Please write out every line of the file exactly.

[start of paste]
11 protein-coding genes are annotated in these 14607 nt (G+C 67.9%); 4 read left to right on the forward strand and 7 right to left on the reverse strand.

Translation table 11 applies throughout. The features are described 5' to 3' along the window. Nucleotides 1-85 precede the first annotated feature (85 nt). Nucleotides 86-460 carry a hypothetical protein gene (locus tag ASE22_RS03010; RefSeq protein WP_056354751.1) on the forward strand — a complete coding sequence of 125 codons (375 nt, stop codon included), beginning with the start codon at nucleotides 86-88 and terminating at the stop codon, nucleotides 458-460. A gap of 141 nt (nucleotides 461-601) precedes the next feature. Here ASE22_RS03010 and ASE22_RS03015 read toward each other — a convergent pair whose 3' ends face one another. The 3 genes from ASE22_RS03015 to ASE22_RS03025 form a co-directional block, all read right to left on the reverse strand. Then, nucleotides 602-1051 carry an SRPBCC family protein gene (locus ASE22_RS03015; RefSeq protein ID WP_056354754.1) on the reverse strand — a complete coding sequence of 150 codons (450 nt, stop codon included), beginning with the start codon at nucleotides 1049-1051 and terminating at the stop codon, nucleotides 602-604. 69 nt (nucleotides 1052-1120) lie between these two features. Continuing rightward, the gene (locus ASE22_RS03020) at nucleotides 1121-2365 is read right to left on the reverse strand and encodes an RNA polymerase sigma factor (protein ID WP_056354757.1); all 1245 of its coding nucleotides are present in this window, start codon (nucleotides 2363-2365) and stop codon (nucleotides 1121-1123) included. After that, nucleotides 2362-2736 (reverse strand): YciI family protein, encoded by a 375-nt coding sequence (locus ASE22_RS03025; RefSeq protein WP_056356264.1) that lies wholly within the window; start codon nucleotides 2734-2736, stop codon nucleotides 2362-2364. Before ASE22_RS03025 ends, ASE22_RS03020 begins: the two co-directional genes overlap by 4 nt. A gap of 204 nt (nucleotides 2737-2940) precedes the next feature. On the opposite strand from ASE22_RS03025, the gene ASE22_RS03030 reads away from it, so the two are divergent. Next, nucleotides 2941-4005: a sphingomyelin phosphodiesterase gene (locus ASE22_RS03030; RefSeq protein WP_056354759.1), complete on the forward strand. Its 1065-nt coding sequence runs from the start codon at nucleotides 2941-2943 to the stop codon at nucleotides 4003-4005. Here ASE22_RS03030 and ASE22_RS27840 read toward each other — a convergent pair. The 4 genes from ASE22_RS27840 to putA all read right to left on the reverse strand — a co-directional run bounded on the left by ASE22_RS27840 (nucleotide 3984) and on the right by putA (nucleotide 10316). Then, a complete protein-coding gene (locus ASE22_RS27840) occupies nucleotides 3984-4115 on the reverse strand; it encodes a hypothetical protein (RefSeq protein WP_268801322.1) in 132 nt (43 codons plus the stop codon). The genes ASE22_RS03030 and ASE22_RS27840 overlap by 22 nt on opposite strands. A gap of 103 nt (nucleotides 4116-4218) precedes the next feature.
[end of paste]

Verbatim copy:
11 protein-coding genes are annotated in these 14607 nt (G+C 67.9%); 4 read left to right on the forward strand and 7 right to left on the reverse strand.

Translation table 11 applies throughout. The features are described 5' to 3' along the window. Nucleotides 1-85 precede the first annotated feature (85 nt). Nucleotides 86-460 carry a hypothetical protein gene (locus tag ASE22_RS03010; RefSeq protein WP_056354751.1) on the forward strand — a complete coding sequence of 125 codons (375 nt, stop codon included), beginning with the start codon at nucleotides 86-88 and terminating at the stop codon, nucleotides 458-460. A gap of 141 nt (nucleotides 461-601) precedes the next feature. Here ASE22_RS03010 and ASE22_RS03015 read toward each other — a convergent pair whose 3' ends face one another. The 3 genes from ASE22_RS03015 to ASE22_RS03025 form a co-directional block, all read right to left on the reverse strand. Then, nucleotides 602-1051 carry an SRPBCC family protein gene (locus ASE22_RS03015; RefSeq protein ID WP_056354754.1) on the reverse strand — a complete coding sequence of 150 codons (450 nt, stop codon included), beginning with the start codon at nucleotides 1049-1051 and terminating at the stop codon, nucleotides 602-604. 69 nt (nucleotides 1052-1120) lie between these two features. Continuing rightward, the gene (locus ASE22_RS03020) at nucleotides 1121-2365 is read right to left on the reverse strand and encodes an RNA polymerase sigma factor (protein ID WP_056354757.1); all 1245 of its coding nucleotides are present in this window, start codon (nucleotides 2363-2365) and stop codon (nucleotides 1121-1123) included. After that, nucleotides 2362-2736 (reverse strand): YciI family protein, encoded by a 375-nt coding sequence (locus ASE22_RS03025; RefSeq protein WP_056356264.1) that lies wholly within the window; start codon nucleotides 2734-2736, stop codon nucleotides 2362-2364. Before ASE22_RS03025 ends, ASE22_RS03020 begins: the two co-directional genes overlap by 4 nt. A gap of 204 nt (nucleotides 2737-2940) precedes the next feature. On the opposite strand from ASE22_RS03025, the gene ASE22_RS03030 reads away from it, so the two are divergent. Next, nucleotides 2941-4005: a sphingomyelin phosphodiesterase gene (locus ASE22_RS03030; RefSeq protein WP_056354759.1), complete on the forward strand. Its 1065-nt coding sequence runs from the start codon at nucleotides 2941-2943 to the stop codon at nucleotides 4003-4005. Here ASE22_RS03030 and ASE22_RS27840 read toward each other — a convergent pair. The 4 genes from ASE22_RS27840 to putA all read right to left on the reverse strand — a co-directional run bounded on the left by ASE22_RS27840 (nucleotide 3984) and on the right by putA (nucleotide 10316). Then, a complete protein-coding gene (locus ASE22_RS27840) occupies nucleotides 3984-4115 on the reverse strand; it encodes a hypothetical protein (RefSeq protein WP_268801322.1) in 132 nt (43 codons plus the stop codon). The genes ASE22_RS03030 and ASE22_RS27840 overlap by 22 nt on opposite strands. A gap of 103 nt (nucleotides 4116-4218) precedes the next feature.